While I was at the library I picked up a book about shells. Leafing through the book, I was amazed at the patterns on many of the shells. Some of the patterns looked like ripples in the ocean, some like ancient writings, some were intricate geometric shapes. Many of the dark patterns were on pale and shimmery surfaces. I wondered if I could reproduce even one of them on a ceramic plate or vase using glaze.
I unloaded a bisque firing this morning and had a glaze load ready to follow right behind it and loaded it afternoon. There's the big shell basket I made on the upper right hand side of the kiln, hope it does OK. The temperature is now at 1950 F. It will be finished this morning but I won’t be able to unload till tomorrow.
I was wondering what I’d do while keeping an eye on the kiln. I didn’t feel like starting to make something this late in the evening. Then I remembered I had five test tiles from the bisque load so I decided to try some glaze experiments. Having been inspired by the shells patterns in the library book, first I brushed a different light colored glaze on each of the tiles. The colors I used are yellow, blue, lavender, green, and tan.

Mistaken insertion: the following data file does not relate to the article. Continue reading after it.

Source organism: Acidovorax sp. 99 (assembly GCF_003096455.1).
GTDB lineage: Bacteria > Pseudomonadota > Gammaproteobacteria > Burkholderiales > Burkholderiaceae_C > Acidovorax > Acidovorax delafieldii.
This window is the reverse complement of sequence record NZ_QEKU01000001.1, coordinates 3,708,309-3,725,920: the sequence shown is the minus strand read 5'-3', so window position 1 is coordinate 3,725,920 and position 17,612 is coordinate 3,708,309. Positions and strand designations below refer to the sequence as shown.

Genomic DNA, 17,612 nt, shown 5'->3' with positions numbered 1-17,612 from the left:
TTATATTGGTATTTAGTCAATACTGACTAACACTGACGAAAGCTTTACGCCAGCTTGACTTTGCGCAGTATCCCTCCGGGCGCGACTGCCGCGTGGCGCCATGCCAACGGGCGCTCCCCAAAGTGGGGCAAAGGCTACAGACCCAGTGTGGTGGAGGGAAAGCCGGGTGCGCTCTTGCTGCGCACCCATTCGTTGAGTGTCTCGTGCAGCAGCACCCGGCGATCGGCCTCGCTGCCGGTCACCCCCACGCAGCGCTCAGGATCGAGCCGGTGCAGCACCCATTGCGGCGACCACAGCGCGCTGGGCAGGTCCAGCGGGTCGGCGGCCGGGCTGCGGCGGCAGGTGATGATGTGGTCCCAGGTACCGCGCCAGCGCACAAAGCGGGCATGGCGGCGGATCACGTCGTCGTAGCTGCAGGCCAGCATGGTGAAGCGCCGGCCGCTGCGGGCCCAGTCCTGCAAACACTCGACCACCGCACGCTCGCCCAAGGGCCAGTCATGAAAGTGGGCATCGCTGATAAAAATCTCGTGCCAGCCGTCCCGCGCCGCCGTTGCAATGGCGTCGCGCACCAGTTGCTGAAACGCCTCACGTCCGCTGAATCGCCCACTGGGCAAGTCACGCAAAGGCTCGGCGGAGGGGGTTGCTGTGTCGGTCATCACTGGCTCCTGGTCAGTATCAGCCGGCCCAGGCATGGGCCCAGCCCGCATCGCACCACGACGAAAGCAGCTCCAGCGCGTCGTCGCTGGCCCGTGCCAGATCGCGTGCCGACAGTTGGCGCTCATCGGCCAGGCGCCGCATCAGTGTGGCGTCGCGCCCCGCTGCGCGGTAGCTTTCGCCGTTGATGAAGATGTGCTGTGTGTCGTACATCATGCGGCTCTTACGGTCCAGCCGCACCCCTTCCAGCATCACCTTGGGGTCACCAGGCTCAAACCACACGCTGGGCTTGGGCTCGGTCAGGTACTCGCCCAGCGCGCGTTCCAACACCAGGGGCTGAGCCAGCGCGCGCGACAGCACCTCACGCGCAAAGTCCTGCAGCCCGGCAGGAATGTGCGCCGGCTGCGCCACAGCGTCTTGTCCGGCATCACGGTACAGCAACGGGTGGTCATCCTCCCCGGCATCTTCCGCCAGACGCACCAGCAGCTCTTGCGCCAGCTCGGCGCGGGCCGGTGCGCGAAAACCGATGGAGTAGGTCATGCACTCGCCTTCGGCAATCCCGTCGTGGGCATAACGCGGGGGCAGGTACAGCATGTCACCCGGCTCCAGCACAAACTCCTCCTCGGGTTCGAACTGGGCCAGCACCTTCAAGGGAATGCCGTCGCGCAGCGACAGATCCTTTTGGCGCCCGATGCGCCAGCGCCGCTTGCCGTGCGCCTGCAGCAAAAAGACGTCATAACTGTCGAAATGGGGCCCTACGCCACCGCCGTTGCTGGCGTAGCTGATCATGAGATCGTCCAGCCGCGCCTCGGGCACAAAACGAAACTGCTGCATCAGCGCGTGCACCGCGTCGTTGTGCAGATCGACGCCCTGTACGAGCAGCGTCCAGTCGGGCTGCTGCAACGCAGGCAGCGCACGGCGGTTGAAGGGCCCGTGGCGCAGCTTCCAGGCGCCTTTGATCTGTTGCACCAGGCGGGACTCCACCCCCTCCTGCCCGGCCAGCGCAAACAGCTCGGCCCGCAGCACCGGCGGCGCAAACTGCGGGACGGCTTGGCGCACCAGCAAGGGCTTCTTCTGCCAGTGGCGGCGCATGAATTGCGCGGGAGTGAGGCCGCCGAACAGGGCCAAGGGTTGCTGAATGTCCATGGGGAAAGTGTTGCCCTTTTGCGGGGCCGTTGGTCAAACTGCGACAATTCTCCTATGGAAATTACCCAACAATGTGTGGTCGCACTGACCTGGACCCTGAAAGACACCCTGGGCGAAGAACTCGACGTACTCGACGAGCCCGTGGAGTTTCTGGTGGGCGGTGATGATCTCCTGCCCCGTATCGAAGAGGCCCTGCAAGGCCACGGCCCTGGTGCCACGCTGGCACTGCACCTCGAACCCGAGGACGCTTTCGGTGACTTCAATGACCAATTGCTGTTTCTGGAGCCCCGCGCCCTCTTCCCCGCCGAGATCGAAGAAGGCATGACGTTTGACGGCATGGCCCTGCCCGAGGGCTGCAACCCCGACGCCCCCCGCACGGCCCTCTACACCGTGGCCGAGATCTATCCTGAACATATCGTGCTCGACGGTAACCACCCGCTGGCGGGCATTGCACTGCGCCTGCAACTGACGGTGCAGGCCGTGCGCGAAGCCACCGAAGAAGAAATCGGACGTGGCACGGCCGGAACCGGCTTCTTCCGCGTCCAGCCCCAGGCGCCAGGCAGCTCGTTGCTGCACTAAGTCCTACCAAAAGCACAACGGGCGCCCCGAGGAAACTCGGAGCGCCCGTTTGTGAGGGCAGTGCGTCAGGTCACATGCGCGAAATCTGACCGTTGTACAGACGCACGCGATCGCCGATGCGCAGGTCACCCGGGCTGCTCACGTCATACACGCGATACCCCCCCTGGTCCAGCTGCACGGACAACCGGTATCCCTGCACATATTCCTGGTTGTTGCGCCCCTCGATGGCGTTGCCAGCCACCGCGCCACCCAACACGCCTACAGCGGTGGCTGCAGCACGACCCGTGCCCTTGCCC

Then using the brush I got from Brandon, I took seven different darker glazes and brushed a pattern with each dark glaze on each of the tiles. Using this natural bristle brush is wonderful. It loads up with glaze and it’s easy to make some nice patterns on the surface. With these five tiles I now have thirty five different tests. Hopefully one or two of them will be promising and I can use them on a future ceramic piece.
Scallop Shell Pinch Bowl by Linda Starr
I think the only way I'll discover a special glaze combination is to do lots of tests. I need to make more tiles. Then when the inspiration strikes me, I’ll have the test tiles ready to use. I also want to make some “L” shaped test tiles; some smooth and some with texture to see what the glazes will look like running down the surface and breaking over the texture. I just know that special glaze combination is right around the corner. Comments and suggestions are welcome.